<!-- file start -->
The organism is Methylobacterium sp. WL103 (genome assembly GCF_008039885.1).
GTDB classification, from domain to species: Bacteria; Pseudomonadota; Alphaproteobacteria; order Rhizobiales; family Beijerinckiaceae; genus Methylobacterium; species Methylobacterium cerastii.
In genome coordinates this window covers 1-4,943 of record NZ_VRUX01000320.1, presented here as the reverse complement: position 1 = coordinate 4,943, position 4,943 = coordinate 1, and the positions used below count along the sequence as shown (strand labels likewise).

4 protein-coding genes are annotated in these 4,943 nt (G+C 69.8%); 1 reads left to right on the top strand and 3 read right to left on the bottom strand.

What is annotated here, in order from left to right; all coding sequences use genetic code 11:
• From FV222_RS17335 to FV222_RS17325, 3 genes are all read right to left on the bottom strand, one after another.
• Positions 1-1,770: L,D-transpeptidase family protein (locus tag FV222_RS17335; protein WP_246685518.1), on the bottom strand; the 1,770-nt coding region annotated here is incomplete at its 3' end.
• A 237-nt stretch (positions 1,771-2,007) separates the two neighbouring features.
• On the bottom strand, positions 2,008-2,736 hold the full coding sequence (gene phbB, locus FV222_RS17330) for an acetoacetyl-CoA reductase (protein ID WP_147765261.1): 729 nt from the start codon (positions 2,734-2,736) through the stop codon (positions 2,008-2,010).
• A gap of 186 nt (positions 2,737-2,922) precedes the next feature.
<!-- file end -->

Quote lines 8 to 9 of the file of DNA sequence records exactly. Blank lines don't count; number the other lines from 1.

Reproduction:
• A 237-nt stretch (positions 1,771-2,007) separates the two neighbouring features.
• On the bottom strand, positions 2,008-2,736 hold the full coding sequence (gene phbB, locus FV222_RS17330) for an acetoacetyl-CoA reductase (protein ID WP_147765261.1): 729 nt from the start codon (positions 2,734-2,736) through the stop codon (positions 2,008-2,010).